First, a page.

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Dear Well Family,
If you’ve ever walked into a bathroom after the hot shower has been running, you may understand the kind of humidity you crash into while leaving the New Delhi airport. After leaving the morning of Monday, July 3, we arrived in New Delhi late on Tuesday, July 4. Happy to be off the plane, we were greeted by our Extended Family (I’m leaving their name out, because as a “closed country,” India is actively removing Christian missionaries and ministries). With some quick haggling in Hindi, soon we were caravanning through the night to where we would be staying for our first week in New Delhi.
It was a unanimous decision to jump in with both feet for our first day. We took “autos” to go visit and pray around the Indian Parliament building. These autos are motorized rickshaws that zip through New Delhi’s chaotic and crowded traffic. In India, we learned, traffic is a perpetual “game of chicken,” in which honking a horn happens with greater frequency than using a turn signal, lanes are forgotten suggestions, and a five-way intersection might have traffic going through it in each direction simultaneously. Somehow, it all works, but to our American eyes it continues to blow our minds.
Very quickly, we drew attention from some locals and other Indians visiting New Delhi. Locals call out to us to ask which state we are from because they are so eager to speak to Americans and practice their English. Two young men walked around the city with us, haggling on our behalf and translating as tour guides simply because they wanted Americans as company. One of the young men, Rahul, eagerly showed us around a significant Sikh temple, helping us select head coverings, showing us where to stow our shoes, helping us take pictures, and explaining to us the significance of the food served to guests.
Rahul enjoyed asking about politics, what Americans thought of India on the world stage, and even asked us whether we thought he was “interesting or boring.” Rahul asked one of us whether we were “religious,” particularly after the females in our group drew out scarves to cover their heads in respect while entering the Sikh temple. Our response was, “We aren’t religious; we follow and love Jesus.” Rahul pulled out an image of Jesus on the cross and explained “I’m Hindu and I like Jesus a lot too.” After spending a few hours with Rahul, one of the guys on the team pulled Rahul aside to explain, “I know you say you ‘respect Jesus.’ Let me explain the changes He made in my life and why I think He is the only God.”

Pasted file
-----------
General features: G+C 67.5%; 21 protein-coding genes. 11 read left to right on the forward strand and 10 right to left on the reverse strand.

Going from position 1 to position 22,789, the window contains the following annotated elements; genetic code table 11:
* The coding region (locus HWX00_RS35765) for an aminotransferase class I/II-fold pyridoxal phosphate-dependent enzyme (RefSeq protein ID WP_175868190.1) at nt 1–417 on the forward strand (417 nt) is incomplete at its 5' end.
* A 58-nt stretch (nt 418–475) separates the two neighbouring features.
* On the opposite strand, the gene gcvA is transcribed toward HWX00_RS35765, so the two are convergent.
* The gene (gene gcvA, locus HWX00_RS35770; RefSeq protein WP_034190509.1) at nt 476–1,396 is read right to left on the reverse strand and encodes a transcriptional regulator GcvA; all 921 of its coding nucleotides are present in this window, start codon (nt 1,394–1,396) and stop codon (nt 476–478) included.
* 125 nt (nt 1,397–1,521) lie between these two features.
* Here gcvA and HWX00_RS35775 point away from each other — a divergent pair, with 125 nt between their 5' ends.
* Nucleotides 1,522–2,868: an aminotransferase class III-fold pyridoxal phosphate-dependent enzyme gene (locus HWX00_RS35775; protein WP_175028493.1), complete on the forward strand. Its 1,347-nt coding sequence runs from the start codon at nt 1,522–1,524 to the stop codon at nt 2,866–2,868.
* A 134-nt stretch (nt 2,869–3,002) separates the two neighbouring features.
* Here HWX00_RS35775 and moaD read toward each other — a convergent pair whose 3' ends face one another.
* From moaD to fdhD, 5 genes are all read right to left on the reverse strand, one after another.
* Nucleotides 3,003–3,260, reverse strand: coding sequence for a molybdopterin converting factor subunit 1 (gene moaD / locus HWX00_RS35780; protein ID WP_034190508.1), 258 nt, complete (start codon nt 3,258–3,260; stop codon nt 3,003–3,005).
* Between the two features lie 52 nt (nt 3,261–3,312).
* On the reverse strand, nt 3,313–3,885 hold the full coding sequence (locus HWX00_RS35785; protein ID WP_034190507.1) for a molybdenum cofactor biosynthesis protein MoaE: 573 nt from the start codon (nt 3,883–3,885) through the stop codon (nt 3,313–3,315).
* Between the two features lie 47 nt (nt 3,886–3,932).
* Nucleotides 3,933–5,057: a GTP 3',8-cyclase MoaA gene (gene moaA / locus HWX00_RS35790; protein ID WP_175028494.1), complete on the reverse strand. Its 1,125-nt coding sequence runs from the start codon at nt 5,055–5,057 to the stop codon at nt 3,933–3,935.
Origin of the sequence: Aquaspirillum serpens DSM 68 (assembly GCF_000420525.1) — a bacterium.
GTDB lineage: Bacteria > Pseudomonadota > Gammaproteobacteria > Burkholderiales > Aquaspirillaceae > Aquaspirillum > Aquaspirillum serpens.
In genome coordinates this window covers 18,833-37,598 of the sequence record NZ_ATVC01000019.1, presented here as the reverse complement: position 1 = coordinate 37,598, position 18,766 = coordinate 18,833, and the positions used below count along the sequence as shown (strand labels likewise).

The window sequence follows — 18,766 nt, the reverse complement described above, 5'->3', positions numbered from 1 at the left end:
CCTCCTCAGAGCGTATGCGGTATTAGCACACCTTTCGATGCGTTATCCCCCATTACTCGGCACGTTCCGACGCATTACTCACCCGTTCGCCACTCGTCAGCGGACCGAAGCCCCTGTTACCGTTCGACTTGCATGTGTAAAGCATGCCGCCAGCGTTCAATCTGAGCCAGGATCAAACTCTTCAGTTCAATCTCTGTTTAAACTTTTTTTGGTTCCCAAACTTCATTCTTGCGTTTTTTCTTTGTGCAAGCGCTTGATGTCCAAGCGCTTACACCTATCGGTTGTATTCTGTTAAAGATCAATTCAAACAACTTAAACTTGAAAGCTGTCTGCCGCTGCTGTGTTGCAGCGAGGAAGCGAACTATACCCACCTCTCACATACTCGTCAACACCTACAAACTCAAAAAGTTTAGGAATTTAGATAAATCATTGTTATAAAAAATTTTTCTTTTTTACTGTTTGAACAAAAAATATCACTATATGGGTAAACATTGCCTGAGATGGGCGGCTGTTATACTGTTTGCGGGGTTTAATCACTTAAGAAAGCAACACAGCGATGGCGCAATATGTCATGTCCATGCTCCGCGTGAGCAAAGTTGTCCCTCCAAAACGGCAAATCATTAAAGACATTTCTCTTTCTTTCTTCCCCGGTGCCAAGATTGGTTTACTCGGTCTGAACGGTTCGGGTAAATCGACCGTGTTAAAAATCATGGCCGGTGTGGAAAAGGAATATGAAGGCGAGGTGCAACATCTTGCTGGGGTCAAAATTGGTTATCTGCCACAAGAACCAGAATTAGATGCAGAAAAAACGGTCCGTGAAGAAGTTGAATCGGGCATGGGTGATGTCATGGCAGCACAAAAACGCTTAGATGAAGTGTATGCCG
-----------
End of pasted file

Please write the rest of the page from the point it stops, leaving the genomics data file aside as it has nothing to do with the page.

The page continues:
As a team we have been tremendously blessed by the leadership of our Extended Family in India. This family of Americans have committed to bringing the gospel through their ministry and have been incredibly helpful in navigating and acclimating to a totally different world. It has been a great joy to talk, fellowship and play with these members of our Extended Family; it is also our hope that we have likewise been a blessing to them as guests.
Today we traveled to a notable mosque in New Delhi as well as to a Bh’jai temple called the Lotus Temple. These beautiful and remarkable buildings are a testament to the beauty of India, but also the tremendous spiritual longing of people who are waiting for Jesus to enter their lives.
There is so much more to come in this exciting adventure. Please continue to pray for our team and for all of our Extended Family, even beyond India. Their lives are a wonderful example of faithfulness and self-sacrifice in the name of Christ.
- Team India